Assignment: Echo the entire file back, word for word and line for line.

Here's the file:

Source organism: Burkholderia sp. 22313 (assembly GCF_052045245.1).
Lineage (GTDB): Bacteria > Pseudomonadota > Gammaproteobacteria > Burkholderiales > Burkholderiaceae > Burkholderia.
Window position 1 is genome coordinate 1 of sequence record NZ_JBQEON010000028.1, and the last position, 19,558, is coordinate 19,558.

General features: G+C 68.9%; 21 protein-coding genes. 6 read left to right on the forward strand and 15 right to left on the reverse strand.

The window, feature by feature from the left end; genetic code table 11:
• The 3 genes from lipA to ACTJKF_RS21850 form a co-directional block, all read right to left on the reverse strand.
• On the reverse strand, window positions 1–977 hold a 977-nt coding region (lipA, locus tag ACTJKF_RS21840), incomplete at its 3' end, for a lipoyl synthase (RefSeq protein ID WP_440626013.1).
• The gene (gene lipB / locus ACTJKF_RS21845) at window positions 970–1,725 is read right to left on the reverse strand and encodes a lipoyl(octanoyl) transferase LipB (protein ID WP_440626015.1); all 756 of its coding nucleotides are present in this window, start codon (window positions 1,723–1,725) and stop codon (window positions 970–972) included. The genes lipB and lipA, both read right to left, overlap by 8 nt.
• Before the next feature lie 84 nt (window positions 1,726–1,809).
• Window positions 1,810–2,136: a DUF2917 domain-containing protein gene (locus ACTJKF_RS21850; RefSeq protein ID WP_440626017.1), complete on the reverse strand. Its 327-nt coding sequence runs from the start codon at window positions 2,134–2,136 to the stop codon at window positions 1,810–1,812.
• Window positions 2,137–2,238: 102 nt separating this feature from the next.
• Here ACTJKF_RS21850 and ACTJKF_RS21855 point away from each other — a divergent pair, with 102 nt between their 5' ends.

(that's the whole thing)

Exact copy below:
Source organism: Burkholderia sp. 22313 (assembly GCF_052045245.1).
Lineage (GTDB): Bacteria > Pseudomonadota > Gammaproteobacteria > Burkholderiales > Burkholderiaceae > Burkholderia.
Window position 1 is genome coordinate 1 of sequence record NZ_JBQEON010000028.1, and the last position, 19,558, is coordinate 19,558.

General features: G+C 68.9%; 21 protein-coding genes. 6 read left to right on the forward strand and 15 right to left on the reverse strand.

The window, feature by feature from the left end; genetic code table 11:
• The 3 genes from lipA to ACTJKF_RS21850 form a co-directional block, all read right to left on the reverse strand.
• On the reverse strand, window positions 1–977 hold a 977-nt coding region (lipA, locus tag ACTJKF_RS21840), incomplete at its 3' end, for a lipoyl synthase (RefSeq protein ID WP_440626013.1).
• The gene (gene lipB / locus ACTJKF_RS21845) at window positions 970–1,725 is read right to left on the reverse strand and encodes a lipoyl(octanoyl) transferase LipB (protein ID WP_440626015.1); all 756 of its coding nucleotides are present in this window, start codon (window positions 1,723–1,725) and stop codon (window positions 970–972) included. The genes lipB and lipA, both read right to left, overlap by 8 nt.
• Before the next feature lie 84 nt (window positions 1,726–1,809).
• Window positions 1,810–2,136: a DUF2917 domain-containing protein gene (locus ACTJKF_RS21850; RefSeq protein ID WP_440626017.1), complete on the reverse strand. Its 327-nt coding sequence runs from the start codon at window positions 2,134–2,136 to the stop codon at window positions 1,810–1,812.
• Window positions 2,137–2,238: 102 nt separating this feature from the next.
• Here ACTJKF_RS21850 and ACTJKF_RS21855 point away from each other — a divergent pair, with 102 nt between their 5' ends.